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Tuesday, March 30, 2010

Tarkan, a Dysfunctional Celebrity?

By Adelind Osmanlı reporting from Munich, Germany

Screencap of reportTurkish paper Bugün correspondent Aykut Işıklar, in his 30 March dated article, has mentioned Tarkan in a scathing article attacking the young celebrities he believes are representative of Turkish culture today (see left pic).

Known for usually having no love for the recording artist, Işıklar groups Tarkan amongst other popular Turkish names in areas of film and music, citing them as indicative of the problems that have brought about the destruction of the family unit in a broken down society.

"Dysfunctional Celebrities Breed a Dysfunctional Culture"

Complaining that the Turkish Press Standards Authority hasn't taken celebrity reports seriously enough to control - and have in effect given them free reign - he blames the rise of sensationalist journalism being spoon fed to the public for destroying its moral fabric.

He says: "Let them trawl through the internet and take a look at our young girls and boys. Let them feel shame for fractured our family unit.

"Although there is no need to surf the internet. Just take a look at the world today. Look at the most famous Turkish artist in Europe today! German born Sibel Kekilli... (an actress who began in the porn industry) she represents Turkish girls while saying we are becoming another "Iran" in the same breath... And (openly gay) film director Ferzan Özpetek living in Italy has become our national pride. He couldn't tell his dad he was you-know-what. And in Germany, director Fatih Akın is a separate source of pride, too. He's become an idol in the eyes of the Anatolian youth. And when you think of a singer, Tarkan is the first to come to mind.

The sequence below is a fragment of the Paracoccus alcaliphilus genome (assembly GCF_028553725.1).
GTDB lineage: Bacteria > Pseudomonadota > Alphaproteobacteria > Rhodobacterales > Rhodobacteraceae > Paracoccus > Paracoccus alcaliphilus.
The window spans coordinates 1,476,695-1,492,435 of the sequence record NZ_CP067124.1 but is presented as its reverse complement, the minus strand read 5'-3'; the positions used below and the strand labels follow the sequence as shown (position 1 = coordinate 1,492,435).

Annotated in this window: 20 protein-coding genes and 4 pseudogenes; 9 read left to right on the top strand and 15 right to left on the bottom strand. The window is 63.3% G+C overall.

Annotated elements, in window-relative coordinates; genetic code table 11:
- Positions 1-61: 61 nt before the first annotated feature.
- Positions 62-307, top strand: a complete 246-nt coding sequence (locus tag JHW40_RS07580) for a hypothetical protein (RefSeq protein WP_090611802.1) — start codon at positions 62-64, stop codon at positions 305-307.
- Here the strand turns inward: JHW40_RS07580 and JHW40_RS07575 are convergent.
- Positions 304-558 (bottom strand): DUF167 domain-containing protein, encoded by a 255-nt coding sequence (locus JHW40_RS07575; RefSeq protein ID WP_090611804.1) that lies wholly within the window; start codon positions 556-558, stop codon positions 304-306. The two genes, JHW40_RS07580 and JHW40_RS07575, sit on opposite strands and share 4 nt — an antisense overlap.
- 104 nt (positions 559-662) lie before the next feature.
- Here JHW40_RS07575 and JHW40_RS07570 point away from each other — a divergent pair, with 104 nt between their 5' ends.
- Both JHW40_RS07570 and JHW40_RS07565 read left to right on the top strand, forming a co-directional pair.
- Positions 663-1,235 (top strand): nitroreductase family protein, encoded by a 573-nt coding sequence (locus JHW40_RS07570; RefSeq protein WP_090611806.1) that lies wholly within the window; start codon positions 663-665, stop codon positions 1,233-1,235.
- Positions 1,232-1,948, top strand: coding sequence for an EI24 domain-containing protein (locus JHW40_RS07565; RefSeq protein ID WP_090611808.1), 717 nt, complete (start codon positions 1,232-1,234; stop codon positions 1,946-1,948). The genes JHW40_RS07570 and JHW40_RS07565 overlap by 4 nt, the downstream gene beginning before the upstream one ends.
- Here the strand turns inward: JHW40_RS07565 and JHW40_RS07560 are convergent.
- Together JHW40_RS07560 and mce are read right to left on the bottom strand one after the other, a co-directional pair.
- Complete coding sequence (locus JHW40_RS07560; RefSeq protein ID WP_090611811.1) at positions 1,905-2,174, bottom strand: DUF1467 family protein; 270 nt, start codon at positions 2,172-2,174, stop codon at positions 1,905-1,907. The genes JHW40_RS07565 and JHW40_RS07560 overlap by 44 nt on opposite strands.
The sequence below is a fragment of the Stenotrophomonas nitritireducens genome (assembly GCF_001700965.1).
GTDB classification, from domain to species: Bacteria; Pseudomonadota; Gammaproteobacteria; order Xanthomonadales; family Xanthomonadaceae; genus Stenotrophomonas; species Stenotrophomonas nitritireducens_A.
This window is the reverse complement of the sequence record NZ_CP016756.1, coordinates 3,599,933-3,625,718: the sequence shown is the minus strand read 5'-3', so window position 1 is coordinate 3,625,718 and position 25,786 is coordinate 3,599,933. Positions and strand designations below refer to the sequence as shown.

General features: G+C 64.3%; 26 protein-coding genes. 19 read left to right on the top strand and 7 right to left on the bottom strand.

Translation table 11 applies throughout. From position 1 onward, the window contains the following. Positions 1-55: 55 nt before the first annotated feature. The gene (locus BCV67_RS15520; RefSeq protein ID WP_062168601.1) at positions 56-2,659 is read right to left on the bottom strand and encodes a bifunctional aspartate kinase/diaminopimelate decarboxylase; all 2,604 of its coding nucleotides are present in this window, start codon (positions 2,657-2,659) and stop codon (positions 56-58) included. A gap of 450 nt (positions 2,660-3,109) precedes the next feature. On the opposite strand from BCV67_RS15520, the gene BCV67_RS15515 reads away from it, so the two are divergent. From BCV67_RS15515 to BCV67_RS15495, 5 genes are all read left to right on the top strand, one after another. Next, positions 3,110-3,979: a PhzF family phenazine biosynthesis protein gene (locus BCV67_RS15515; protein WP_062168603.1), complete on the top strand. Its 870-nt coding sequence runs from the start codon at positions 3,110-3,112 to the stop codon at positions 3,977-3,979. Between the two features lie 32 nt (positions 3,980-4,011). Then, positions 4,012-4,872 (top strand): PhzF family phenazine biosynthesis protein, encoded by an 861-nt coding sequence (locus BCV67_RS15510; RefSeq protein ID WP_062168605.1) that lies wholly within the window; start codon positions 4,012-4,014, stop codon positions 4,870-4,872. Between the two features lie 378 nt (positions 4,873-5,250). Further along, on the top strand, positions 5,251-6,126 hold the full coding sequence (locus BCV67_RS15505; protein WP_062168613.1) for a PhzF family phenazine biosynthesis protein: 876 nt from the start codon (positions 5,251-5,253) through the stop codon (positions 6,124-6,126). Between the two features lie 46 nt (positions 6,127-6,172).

"Take note these are all from the Sezen Aksu school of thought... I'm going to explain to you how deep the Aksu philosophy runs... of artists that hate their own people. Where are these young people's family do you reckon? From which one of our villages? What do their earrings in their ears say to you?"

Only two weeks ago, Işıklar had written an article urging Tarkan to help revive the Turkish classical genre and be a role model to inspire young artists to follow in his footsteps.

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